The Warrenton Planning Commission indicated Tuesday that it was open to using a special use permit (SUP) for the conversion of commercial land to residential. An SUP requires a full public hearing process before the planning commission and the town council and opens everything up to public scrutiny. This means project approval is discretionary rather than administrative.
The issue has been tabled for 30 days. The commission, depending on its meeting schedule, may not vote on the issue until February.
If the special use permit approach is adopted by the commission, and town council, the controversial by right provision would be dropped. By right means that developers would simply obtain a permit and build.
CFFC is firmly opposed to by right, stand-alone residential development in the commercial district and encouraged letters in opposition. The public may write the commissioners, and town council, urging support for the proposed special use permit approach.
The commissioners indicated that there was no need to conduct an analysis regarding traffic and water and sewer capacity. They did not discuss imposing design standards similar to the form-based code implemented by Marshall.
Draft Zoning Amendment, Explained
Conceptually, the idea of building residential units on an empty commercial space is an attractive idea. The problem is, it hasn’t been thought through.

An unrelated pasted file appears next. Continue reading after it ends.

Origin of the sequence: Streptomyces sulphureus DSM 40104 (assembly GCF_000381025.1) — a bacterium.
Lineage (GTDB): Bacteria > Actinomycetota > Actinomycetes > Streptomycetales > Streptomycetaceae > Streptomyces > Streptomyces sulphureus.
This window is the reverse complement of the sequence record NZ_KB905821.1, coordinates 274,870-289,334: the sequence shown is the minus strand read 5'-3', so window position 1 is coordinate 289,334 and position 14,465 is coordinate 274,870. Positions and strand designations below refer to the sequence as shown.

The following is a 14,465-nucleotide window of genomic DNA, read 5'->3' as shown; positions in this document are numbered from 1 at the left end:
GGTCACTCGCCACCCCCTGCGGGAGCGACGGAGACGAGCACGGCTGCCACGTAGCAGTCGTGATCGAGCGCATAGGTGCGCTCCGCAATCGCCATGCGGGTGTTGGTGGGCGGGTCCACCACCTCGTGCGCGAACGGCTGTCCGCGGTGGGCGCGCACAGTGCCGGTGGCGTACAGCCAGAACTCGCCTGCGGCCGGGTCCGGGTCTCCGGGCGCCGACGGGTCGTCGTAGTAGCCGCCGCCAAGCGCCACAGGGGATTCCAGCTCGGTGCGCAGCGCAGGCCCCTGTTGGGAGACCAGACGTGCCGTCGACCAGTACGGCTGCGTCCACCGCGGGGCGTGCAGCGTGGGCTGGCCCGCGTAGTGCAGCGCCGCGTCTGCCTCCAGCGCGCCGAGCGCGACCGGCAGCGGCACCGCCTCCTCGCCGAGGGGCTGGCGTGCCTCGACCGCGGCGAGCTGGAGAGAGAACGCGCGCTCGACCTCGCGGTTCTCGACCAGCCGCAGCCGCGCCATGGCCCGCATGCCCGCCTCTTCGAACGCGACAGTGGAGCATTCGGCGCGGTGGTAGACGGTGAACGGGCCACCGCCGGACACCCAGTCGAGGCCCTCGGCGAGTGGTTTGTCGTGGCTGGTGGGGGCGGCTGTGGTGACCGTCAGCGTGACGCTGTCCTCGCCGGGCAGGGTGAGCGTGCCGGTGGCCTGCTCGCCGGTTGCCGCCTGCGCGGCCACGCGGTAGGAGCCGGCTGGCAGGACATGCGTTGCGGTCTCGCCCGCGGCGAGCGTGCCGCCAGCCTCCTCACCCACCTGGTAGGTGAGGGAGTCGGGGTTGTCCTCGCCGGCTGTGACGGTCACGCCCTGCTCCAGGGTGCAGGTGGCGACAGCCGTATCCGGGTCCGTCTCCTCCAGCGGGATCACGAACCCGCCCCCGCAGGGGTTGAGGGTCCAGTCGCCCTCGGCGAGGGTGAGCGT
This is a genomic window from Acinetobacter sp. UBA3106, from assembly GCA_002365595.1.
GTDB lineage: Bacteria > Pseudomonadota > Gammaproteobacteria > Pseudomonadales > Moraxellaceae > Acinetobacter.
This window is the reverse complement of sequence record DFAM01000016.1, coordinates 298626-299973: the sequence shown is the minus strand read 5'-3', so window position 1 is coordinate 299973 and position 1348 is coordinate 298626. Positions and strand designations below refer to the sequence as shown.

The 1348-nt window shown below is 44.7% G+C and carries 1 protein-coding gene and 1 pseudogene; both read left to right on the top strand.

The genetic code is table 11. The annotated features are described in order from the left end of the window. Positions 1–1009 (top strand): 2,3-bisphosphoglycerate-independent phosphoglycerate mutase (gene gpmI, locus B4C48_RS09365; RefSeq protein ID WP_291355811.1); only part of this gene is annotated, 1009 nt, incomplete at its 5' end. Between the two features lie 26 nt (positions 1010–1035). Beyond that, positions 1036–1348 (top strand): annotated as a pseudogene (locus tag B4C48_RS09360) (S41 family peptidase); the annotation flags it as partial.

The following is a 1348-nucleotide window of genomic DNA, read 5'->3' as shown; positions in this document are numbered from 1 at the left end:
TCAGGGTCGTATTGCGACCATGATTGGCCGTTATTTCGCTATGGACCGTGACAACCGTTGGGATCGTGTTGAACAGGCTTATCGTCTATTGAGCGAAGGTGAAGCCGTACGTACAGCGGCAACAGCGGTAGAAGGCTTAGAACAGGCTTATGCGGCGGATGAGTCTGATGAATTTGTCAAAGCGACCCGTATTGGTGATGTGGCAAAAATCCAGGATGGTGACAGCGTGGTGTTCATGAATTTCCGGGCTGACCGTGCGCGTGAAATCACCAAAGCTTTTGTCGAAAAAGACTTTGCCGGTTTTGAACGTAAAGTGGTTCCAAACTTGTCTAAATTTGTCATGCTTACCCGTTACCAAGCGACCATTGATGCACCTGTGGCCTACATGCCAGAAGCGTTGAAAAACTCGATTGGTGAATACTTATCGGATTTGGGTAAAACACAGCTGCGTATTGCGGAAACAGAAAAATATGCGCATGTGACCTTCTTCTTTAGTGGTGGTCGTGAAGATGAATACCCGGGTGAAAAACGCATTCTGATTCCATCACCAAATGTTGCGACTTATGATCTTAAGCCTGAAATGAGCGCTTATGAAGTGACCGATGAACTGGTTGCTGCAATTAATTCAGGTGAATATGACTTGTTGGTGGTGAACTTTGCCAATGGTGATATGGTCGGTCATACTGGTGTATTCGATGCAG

WHAT: A series of zoning ordinance text amendments that will allow residential-use-only buildings in the Commercial district.
All types of dwelling units are allowed except for detached single-family homes. Allowed are single-family attached, two-family, multi-family, duplex, four-family, live-work, elderly and handicapped dwellings.
HOW MANY: Five dwelling units per acre, or a higher density as approved by Town Council. 10 dwelling units per acre if 10 percent of the units are affordable housing.
Minimum property size of five acres, unless a smaller threshold is approved by Town Council.
As an example, Oak Springs Plaza from Giant to the Tractor Supply Co. and its parking lots occupy about 10 acres. Up to 100 dwelling units could be built at that site.
The total potential number of dwelling units is unknown because the Town has not conducted a build-out analysis. There are about 250 acres of commercial land in Warrenton.
ADDITIONAL WATER/SEWER and ROAD CAPACITY NEEDED: Unaddressed. No traffic analysis conducted. Further, the Town committed all the remaining sewer system capacity in our 2.5 MGD plant to the last major rezoning it approved (Walker Drive I-PUD).
RATIO OF COMMERCIAL TO RESIDENTIAL: No more than 1 dwelling unit for every 500 square feet of commercial space. Phasing of construction allows 10 dwelling units to be built before building the first 5000 square feet of commercial space.
SIZE AND DESIGN: No material, massing or design requirements, other than a 45' height limit. Buildings adjacent/across from a residential district restricted to 36 feet high.